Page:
The British Beer and Pub Association (BBPA) has called for “urgent action” from the UK Government in order to prevent catastrophe amid soaring energy bills.
In a letter signed by Greene King, J.W. Lees Bewery, Carlsberg Marston’s, St Austell Brewery, Drake and Morgan and Admiral Taverns, alongside the BBPA, the business leaders are calling for additional support following the 80% rise in the consumer energy price cap.
By increasing the consumer price cap, the British public would have less disposable income to spend meaning commercial businesses would see less profit and revenue. As well as this, price hikes for breweries could have a fatal impact on many businesses.
The letter outlines that pub and brewing businesses across the UK are at risk of closure due to the out-of-control energy bills, with upwards of 300% price hikes reported.
According to the businesses, the energy crisis will impact the entirety of the industry’s supply chain, with major CO2 producer CF Industries announcing it will be ceasing production of what is a critical component in beer production and dispensing in pubs, citing market conditions as a key decision driver.
“This rise in energy costs will cause more damage to our industry than the pandemic did if nothing is done in the next few weeks, consumers will now be thinking even more carefully about where they spend their money,” said Emma McClarkin, chief executive of the British Beer and Pub Association.
“There are pubs that weathered the storm of the past two years that now face closure because of rocketing energy bills for both them and their customers. If we lose them, we not only lose businesses and the jobs that go with them, but also the beating heart of communities across the country where people gather in times of need.
“We need an energy cap for businesses before it’s too late.”
In mid-August, the UK Government revealed it could provide further relief for energy intensive industries under a new proposal set out amid rising energy costs.
Under the energy intensive industries exemption scheme, it aims to increase the level of exemption for certain environmental and policy costs from 85% of costs up to 100%.
If implemented, this could help subsidise electricity costs for energy intensive businesses such as steel and paper mills – an area of concern amid increasing strain on the energy grid.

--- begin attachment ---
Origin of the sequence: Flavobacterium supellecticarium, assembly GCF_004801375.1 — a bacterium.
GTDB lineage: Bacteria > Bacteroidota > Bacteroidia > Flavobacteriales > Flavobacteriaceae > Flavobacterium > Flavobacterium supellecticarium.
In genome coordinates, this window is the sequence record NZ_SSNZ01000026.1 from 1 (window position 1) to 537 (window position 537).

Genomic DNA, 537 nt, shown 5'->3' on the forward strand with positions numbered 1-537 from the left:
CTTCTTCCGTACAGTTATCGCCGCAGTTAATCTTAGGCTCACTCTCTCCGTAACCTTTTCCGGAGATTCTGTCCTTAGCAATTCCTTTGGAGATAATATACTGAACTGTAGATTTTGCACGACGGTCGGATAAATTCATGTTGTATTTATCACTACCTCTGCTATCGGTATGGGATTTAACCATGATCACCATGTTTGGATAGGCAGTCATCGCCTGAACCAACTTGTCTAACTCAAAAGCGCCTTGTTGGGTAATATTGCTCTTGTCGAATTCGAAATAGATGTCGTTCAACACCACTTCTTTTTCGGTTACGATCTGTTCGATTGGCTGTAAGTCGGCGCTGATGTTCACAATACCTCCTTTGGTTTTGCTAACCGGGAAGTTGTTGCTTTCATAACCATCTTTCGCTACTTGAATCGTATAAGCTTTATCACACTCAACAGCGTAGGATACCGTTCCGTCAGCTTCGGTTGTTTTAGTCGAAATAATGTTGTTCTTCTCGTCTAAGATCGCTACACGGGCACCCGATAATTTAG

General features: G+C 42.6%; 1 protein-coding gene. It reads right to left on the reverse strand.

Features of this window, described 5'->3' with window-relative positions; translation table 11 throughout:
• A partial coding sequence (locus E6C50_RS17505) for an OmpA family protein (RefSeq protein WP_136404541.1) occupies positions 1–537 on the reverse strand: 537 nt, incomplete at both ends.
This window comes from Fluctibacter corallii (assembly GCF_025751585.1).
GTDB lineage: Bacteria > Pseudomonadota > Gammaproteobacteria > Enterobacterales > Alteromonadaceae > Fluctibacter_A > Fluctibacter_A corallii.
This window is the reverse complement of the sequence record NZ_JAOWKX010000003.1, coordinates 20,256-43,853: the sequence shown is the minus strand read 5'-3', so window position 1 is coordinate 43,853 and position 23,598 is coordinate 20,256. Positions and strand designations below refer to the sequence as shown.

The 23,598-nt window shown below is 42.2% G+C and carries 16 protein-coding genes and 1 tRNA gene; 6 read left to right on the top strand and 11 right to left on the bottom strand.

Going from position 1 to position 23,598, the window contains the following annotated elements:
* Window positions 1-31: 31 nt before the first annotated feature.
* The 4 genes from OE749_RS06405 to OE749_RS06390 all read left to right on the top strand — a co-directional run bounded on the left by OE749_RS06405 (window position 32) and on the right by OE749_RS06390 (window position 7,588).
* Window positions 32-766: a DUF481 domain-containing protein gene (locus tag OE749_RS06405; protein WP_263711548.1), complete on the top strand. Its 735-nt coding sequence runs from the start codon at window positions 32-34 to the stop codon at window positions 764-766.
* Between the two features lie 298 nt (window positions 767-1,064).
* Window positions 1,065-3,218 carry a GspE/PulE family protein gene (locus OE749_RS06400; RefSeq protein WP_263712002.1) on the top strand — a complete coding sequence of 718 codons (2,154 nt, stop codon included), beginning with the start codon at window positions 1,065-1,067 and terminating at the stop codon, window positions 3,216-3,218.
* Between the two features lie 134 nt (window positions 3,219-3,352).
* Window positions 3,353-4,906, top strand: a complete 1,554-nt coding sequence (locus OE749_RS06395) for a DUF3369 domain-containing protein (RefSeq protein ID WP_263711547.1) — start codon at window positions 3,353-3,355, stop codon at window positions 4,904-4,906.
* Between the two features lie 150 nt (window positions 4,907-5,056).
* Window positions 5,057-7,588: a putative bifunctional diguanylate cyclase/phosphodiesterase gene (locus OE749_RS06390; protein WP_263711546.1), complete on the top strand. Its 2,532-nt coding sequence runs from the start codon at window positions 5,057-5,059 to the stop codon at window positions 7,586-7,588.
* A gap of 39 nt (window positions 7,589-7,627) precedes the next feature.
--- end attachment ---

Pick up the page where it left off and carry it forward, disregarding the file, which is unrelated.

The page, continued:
As detailed in the letter, urgent action is required by the government in order to prevent breweries and pubs from folding and closing up shop.
“The UK’s brewing industry is facing a crisis far graver than that which we faced during the Covid lockdowns of the past few years. We have seen surging commodity prices and a doubling in the cost of malt, as well as C02, gas and energy costs nearly tripling since 2019,” said Paul Davies, CEO of Carlsberg Marstons.
“On top of all this, our industry has felt the impact of an over 50% rise in aluminium costs for cans, plus rising labour costs. Without immediate, direct Government support, many of the UK’s craft and cask ale breweries will have no choice but to close for good. We are going to lose in one winter, generations of iconic beer brands.”
Kevin Georgel, chief executive of St Austell Brewery commented: “The cost of energy threatens to cause mass business failure and the loss of thousands of pubs across the country.
“We are now hugely concerned on behalf of our licensees, who are paying extortionate fees for their energy, and many remain in unsustainable out of contract rates. Some are finding it impossible to find an energy supplier that is willing to provide a contract for a pub.
“This situation is reflected in our own business where the cost of energy, wider inflation, and reduced trade levels are creating the perfect storm.”
Since Ofgem revealed it would increase the energy price cap to £3,549 per year for dual fuel from 1 October, the news has been met with much debate across the energy sector. However, many understood a rise was inevitable due to the high wholesale cost of fossil fuels.
Despite this, more must be done to protect British businesses that are now facing yet another existential catastrophe following the COVID-19 crisis.